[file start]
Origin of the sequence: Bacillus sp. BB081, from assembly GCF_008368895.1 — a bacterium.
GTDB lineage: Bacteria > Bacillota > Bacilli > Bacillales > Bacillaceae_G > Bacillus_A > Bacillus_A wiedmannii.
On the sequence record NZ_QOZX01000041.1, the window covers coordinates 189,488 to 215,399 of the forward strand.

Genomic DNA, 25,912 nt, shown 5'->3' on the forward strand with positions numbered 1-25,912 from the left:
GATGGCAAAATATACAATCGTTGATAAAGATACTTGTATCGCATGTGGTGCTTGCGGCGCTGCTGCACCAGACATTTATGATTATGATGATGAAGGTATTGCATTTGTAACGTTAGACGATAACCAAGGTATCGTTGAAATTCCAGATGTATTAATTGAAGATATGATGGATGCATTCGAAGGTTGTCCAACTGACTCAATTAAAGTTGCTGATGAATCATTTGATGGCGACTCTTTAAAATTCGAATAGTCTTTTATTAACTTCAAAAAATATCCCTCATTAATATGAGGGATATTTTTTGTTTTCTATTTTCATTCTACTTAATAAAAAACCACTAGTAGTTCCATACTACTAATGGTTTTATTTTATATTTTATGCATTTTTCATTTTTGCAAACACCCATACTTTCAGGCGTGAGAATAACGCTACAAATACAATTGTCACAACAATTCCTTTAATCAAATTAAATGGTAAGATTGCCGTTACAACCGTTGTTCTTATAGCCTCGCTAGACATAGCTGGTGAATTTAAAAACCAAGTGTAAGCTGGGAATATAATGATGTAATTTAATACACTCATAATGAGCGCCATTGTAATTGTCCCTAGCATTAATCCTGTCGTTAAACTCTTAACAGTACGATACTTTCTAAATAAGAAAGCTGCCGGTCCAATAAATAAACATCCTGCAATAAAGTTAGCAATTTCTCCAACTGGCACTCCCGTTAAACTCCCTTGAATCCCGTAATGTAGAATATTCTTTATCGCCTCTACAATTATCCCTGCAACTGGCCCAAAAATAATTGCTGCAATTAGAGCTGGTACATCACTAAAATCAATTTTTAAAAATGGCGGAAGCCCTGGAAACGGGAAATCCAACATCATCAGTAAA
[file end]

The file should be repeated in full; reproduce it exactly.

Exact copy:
Origin of the sequence: Bacillus sp. BB081, from assembly GCF_008368895.1 — a bacterium.
GTDB lineage: Bacteria > Bacillota > Bacilli > Bacillales > Bacillaceae_G > Bacillus_A > Bacillus_A wiedmannii.
On the sequence record NZ_QOZX01000041.1, the window covers coordinates 189,488 to 215,399 of the forward strand.

Genomic DNA, 25,912 nt, shown 5'->3' on the forward strand with positions numbered 1-25,912 from the left:
GATGGCAAAATATACAATCGTTGATAAAGATACTTGTATCGCATGTGGTGCTTGCGGCGCTGCTGCACCAGACATTTATGATTATGATGATGAAGGTATTGCATTTGTAACGTTAGACGATAACCAAGGTATCGTTGAAATTCCAGATGTATTAATTGAAGATATGATGGATGCATTCGAAGGTTGTCCAACTGACTCAATTAAAGTTGCTGATGAATCATTTGATGGCGACTCTTTAAAATTCGAATAGTCTTTTATTAACTTCAAAAAATATCCCTCATTAATATGAGGGATATTTTTTGTTTTCTATTTTCATTCTACTTAATAAAAAACCACTAGTAGTTCCATACTACTAATGGTTTTATTTTATATTTTATGCATTTTTCATTTTTGCAAACACCCATACTTTCAGGCGTGAGAATAACGCTACAAATACAATTGTCACAACAATTCCTTTAATCAAATTAAATGGTAAGATTGCCGTTACAACCGTTGTTCTTATAGCCTCGCTAGACATAGCTGGTGAATTTAAAAACCAAGTGTAAGCTGGGAATATAATGATGTAATTTAATACACTCATAATGAGCGCCATTGTAATTGTCCCTAGCATTAATCCTGTCGTTAAACTCTTAACAGTACGATACTTTCTAAATAAGAAAGCTGCCGGTCCAATAAATAAACATCCTGCAATAAAGTTAGCAATTTCTCCAACTGGCACTCCCGTTAAACTCCCTTGAATCCCGTAATGTAGAATATTCTTTATCGCCTCTACAATTATCCCTGCAACTGGCCCAAAAATAATTGCTGCAATTAGAGCTGGTACATCACTAAAATCAATTTTTAAAAATGGCGGAAGCCCTGGAAACGGGAAATCCAACATCATCAGTAAA